The Canadian Press - ONLINE EDITION

Ballot issue on tiny park in Portland, Maine, divides residents on eve of referendum

  • Print

PORTLAND, Maine - City residents, less than a year after legalizing marijuana, are going to the polls again to settle a squabble over a half-acre park that evolved into a much larger debate over the future of the city's public parks.

The ballot issue would add 35 open spaces to the city's list of protected lands and make it more difficult to sell them. Among the spaces is Congress Square Plaza, a small patch of trees, red bricks and concrete in a busy commercial section of downtown Portland, most of which the city wants to sell to an Ohio-based hotel owner.

It's one of several closely watched local elections Tuesday. Also on the ballot are hotly contested primaries in the race for an open seat in Maine's 2nd Congressional District, which Democratic U.S. Rep. Mike Michaud is vacating to run for governor.

Supporters say the parks vote is a referendum on Portland's commitment to public spaces, with some backers saying failure could imperil other open spaces in an increasingly congested city.

"What we're fighting over now is not that half-acre of public park," said Bree LaCasse, a campaigner for the referendum's passage. "It's naive to think there won't be pressures on any other parks."

Opponents of the measure, including business leaders, say reneging on the sale of property to the owner of the Westin Portland Harborview Hotel would discourage investment in the city.

"This referendum is about one thing — Congress Square Plaza," said Chris Hall, chief of the Portland Regional Chamber. "We've got a failed urban space at the heart of the city."

Supporters and opponents have dotted Portland with signs expressing both perspectives on the referendum. It's the latest in a long line of causes to take root in Portland, a city of 66,000 residents that has been a hotbed for activism in recent years on issues such as marijuana legalization, gay rights and same-sex marriage and the rights of homeless people.

Portland has many parks that date to the 19th century. Congress Square Plaza housed a coffee shop frequented by drug dealers and prostitutes before federal money helped it become a park in the 1980s. It retains its reputation as an underutilized space.

The City Council voted in September to sell two-thirds of Congress Square Plaza to Columbus, Ohio-based Rockbridge Capital for $523,640. Rockbridge, which owns Harborview Hotel, plans to build a one-story event centre on the site. The remainder would be renovated as park space.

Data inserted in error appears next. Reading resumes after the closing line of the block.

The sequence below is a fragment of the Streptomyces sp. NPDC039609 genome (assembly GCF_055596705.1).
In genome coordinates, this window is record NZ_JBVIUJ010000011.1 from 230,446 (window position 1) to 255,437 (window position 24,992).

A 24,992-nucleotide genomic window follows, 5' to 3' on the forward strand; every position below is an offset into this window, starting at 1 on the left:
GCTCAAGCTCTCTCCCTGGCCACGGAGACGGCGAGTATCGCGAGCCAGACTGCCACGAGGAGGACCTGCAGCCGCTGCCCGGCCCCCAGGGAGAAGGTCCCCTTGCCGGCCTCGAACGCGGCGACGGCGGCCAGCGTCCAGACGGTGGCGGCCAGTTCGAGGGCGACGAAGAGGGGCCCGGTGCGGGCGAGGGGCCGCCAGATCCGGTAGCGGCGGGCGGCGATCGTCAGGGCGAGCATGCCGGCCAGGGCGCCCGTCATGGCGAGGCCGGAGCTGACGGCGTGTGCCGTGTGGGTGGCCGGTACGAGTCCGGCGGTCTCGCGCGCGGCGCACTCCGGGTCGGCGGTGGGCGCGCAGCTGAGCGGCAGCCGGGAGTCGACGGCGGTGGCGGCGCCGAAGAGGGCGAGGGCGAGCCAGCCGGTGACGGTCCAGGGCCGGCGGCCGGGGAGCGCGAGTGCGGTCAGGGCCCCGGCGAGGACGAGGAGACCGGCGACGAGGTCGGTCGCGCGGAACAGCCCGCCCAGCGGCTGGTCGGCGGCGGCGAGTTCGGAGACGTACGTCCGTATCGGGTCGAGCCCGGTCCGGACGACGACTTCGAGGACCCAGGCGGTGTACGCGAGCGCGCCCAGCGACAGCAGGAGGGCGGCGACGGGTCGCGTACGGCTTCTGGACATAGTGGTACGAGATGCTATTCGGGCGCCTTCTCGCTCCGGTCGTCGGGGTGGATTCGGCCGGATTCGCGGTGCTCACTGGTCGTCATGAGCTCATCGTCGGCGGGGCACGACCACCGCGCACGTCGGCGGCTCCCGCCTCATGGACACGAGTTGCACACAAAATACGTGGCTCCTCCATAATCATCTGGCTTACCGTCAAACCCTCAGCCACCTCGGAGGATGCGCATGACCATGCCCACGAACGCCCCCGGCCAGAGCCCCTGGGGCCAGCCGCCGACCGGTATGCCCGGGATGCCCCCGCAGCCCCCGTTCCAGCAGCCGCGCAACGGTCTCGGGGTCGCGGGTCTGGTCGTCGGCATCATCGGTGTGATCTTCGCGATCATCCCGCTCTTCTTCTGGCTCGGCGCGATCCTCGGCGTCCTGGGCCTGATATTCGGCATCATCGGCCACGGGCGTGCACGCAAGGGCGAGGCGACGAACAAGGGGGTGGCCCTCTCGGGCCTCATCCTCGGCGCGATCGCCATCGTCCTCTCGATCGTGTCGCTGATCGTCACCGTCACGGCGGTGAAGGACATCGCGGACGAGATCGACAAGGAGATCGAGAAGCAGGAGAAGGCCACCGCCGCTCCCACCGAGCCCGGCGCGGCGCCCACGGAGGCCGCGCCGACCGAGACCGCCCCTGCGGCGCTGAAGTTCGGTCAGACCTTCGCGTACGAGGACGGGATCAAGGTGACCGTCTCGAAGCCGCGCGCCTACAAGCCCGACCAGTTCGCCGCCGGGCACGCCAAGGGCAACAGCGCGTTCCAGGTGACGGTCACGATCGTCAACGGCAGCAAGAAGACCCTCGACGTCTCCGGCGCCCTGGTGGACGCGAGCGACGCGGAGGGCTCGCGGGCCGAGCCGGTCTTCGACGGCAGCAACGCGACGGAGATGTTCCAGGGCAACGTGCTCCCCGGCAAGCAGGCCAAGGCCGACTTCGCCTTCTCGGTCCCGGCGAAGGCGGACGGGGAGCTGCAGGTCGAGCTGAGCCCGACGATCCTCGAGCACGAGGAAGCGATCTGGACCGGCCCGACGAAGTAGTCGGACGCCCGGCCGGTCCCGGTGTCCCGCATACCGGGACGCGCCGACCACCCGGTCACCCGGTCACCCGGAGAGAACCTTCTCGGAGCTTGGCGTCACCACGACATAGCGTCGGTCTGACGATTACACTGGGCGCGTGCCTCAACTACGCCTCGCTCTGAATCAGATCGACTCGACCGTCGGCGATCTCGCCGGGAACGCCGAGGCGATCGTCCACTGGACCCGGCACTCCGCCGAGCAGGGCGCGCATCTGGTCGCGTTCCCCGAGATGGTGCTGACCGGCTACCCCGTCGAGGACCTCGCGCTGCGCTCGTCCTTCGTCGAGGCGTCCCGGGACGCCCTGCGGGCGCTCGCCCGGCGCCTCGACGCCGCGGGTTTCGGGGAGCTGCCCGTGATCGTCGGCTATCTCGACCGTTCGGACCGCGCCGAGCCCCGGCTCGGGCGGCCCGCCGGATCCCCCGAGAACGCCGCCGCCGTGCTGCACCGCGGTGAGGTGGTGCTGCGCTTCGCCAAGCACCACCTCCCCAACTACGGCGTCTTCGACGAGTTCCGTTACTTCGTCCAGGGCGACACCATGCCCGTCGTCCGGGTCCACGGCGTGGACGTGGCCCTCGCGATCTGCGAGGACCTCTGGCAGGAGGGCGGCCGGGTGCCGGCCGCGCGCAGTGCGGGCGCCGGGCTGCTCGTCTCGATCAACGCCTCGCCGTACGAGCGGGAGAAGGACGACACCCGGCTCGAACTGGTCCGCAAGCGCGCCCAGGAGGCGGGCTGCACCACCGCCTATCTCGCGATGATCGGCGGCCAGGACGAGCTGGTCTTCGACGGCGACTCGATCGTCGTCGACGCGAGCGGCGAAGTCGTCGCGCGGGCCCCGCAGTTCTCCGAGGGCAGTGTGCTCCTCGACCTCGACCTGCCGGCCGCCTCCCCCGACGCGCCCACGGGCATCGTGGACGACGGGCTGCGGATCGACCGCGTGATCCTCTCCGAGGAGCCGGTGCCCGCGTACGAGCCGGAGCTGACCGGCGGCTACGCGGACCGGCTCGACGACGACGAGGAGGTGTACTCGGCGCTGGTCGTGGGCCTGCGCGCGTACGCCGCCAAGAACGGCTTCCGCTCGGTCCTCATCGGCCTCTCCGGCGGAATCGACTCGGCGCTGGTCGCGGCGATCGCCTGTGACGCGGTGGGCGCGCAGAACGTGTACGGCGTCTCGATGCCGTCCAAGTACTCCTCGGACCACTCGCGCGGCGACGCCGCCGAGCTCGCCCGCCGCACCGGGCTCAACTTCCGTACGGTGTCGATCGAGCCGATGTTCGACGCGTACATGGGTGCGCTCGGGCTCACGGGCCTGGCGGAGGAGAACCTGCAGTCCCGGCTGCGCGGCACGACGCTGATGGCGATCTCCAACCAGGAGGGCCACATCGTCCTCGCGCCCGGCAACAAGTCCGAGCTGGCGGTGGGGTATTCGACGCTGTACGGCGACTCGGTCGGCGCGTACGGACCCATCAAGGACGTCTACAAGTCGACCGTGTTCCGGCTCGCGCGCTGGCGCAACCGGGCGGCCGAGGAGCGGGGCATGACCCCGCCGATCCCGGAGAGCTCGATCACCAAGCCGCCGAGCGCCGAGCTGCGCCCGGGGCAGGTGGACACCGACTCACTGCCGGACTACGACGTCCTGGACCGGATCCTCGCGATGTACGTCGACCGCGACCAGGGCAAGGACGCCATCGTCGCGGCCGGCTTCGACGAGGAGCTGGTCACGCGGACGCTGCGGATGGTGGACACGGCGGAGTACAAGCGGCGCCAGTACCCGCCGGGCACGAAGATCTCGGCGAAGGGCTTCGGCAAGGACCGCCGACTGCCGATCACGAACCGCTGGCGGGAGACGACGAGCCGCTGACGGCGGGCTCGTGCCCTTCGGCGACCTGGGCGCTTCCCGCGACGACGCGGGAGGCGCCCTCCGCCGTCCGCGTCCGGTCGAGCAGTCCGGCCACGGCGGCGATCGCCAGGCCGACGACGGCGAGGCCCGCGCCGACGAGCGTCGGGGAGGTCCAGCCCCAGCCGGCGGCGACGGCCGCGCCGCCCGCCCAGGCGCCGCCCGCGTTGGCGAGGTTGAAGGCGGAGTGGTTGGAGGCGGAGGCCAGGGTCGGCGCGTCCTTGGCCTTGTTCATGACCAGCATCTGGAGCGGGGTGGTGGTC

If passed, the referendum would require at least eight of nine City Council members to approve selling any property on the city's land bank list. Properties also could be sold if six councillors approved the sale, provided the proposal receives public support in a municipal election. The new rules would make the land bank list grow from 25 to 60 properties and would apply retroactively to Congress Square Plaza.

"This is one of the more rigorous referendums I've seen in Portland in a long time," supporter John Eder said.

Rejection of the referendum, he said, could "bring an end to the enlightened era of parks."

Jim Cohen, a former Portland mayor and opponent of the referendum, said he also sees the vote as about more than a small park — he believes it's about the city's economic health.

"We don't want to be the kind of city where investment becomes dangerous," Cohen said.

Fact Check

Fact Check

Have you found an error, or know of something we’ve missed in one of our stories?
Please use the form below and let us know.

* Required
  • Please post the headline of the story or the title of the video with the error.

  • Please post exactly what was wrong with the story.

  • Please indicate your source for the correct information.

  • Yes


  • This will only be used to contact you if we have a question about your submission, it will not be used to identify you or be published.

  • Cancel

Having problems with the form?

Contact Us Directly
  • Print

You can comment on most stories on You can also agree or disagree with other comments. All you need to do is be a Winnipeg Free Press print or e-edition subscriber to join the conversation and give your feedback.

You can comment on most stories on You can also agree or disagree with other comments. All you need to do is be a Winnipeg Free Press print or e-edition subscriber to join the conversation and give your feedback.

Have Your Say

New to commenting? Check out our Frequently Asked Questions.

Have Your Say

Comments are open to Winnipeg Free Press print or e-edition subscribers only. why?

Have Your Say

Comments are open to Winnipeg Free Press Subscribers only. why?

The Winnipeg Free Press does not necessarily endorse any of the views posted. By submitting your comment, you agree to our Terms and Conditions. These terms were revised effective April 16, 2010.


Make text: Larger | Smaller


Mike O'Shea on win over Alouettes August 22

View more like this

Photo Store Gallery

  • Two Canadian geese perch themselves for a perfect view looking at the surroundings from the top of a railway bridge near Lombard Ave and Waterfront Drive in downtown Winnipeg- Standup photo- May 01, 2012   (JOE BRYKSA / WINNIPEG FREE PRESS)
  • JOE.BRYKSA@FREEPRESS.MB.CA Local-(Standup photo)- Humming Around- A female ruby -throated hummingbird fly's through the bee bomb  flowers Friday at the Assiniboine Park English Garden- Nectar from flowers are their main source of food. Hummingbirds wings can beat as fast as 75x times second. Better get a glimpse of them soon the birds fly far south for the winter - from Mexico to South America- JOE BRYKSA/WINNIPEG FREE PRESS- Sept 10, 2009

View More Gallery Photos


Do high-profile endorsements for political candidates influence your voting decisions?

View Results

View Related Story

Ads by Google